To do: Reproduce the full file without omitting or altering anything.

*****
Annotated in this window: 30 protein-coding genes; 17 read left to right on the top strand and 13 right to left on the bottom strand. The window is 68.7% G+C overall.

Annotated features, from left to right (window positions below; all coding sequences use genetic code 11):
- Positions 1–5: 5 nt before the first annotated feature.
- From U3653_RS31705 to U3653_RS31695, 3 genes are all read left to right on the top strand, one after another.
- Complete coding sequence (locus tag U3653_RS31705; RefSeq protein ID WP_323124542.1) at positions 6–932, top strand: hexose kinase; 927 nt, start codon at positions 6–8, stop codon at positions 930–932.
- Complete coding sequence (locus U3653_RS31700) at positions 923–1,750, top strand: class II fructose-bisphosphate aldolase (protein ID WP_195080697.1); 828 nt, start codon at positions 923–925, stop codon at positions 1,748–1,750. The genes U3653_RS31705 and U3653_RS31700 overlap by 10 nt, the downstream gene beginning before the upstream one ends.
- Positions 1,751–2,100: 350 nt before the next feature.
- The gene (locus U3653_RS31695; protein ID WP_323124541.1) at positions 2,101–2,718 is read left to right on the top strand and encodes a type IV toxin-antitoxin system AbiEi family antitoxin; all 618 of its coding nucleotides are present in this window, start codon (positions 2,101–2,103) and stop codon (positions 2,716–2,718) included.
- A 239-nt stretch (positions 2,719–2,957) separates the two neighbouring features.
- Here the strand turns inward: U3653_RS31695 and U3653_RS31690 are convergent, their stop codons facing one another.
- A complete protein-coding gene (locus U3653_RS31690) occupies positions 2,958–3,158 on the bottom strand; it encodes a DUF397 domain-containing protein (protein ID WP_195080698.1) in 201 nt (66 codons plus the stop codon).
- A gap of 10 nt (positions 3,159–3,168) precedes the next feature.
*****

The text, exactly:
Annotated in this window: 30 protein-coding genes; 17 read left to right on the top strand and 13 right to left on the bottom strand. The window is 68.7% G+C overall.

Annotated features, from left to right (window positions below; all coding sequences use genetic code 11):
- Positions 1–5: 5 nt before the first annotated feature.
- From U3653_RS31705 to U3653_RS31695, 3 genes are all read left to right on the top strand, one after another.
- Complete coding sequence (locus tag U3653_RS31705; RefSeq protein ID WP_323124542.1) at positions 6–932, top strand: hexose kinase; 927 nt, start codon at positions 6–8, stop codon at positions 930–932.
- Complete coding sequence (locus U3653_RS31700) at positions 923–1,750, top strand: class II fructose-bisphosphate aldolase (protein ID WP_195080697.1); 828 nt, start codon at positions 923–925, stop codon at positions 1,748–1,750. The genes U3653_RS31705 and U3653_RS31700 overlap by 10 nt, the downstream gene beginning before the upstream one ends.
- Positions 1,751–2,100: 350 nt before the next feature.
- The gene (locus U3653_RS31695; protein ID WP_323124541.1) at positions 2,101–2,718 is read left to right on the top strand and encodes a type IV toxin-antitoxin system AbiEi family antitoxin; all 618 of its coding nucleotides are present in this window, start codon (positions 2,101–2,103) and stop codon (positions 2,716–2,718) included.
- A 239-nt stretch (positions 2,719–2,957) separates the two neighbouring features.
- Here the strand turns inward: U3653_RS31695 and U3653_RS31690 are convergent, their stop codons facing one another.
- A complete protein-coding gene (locus U3653_RS31690) occupies positions 2,958–3,158 on the bottom strand; it encodes a DUF397 domain-containing protein (protein ID WP_195080698.1) in 201 nt (66 codons plus the stop codon).
- A gap of 10 nt (positions 3,159–3,168) precedes the next feature.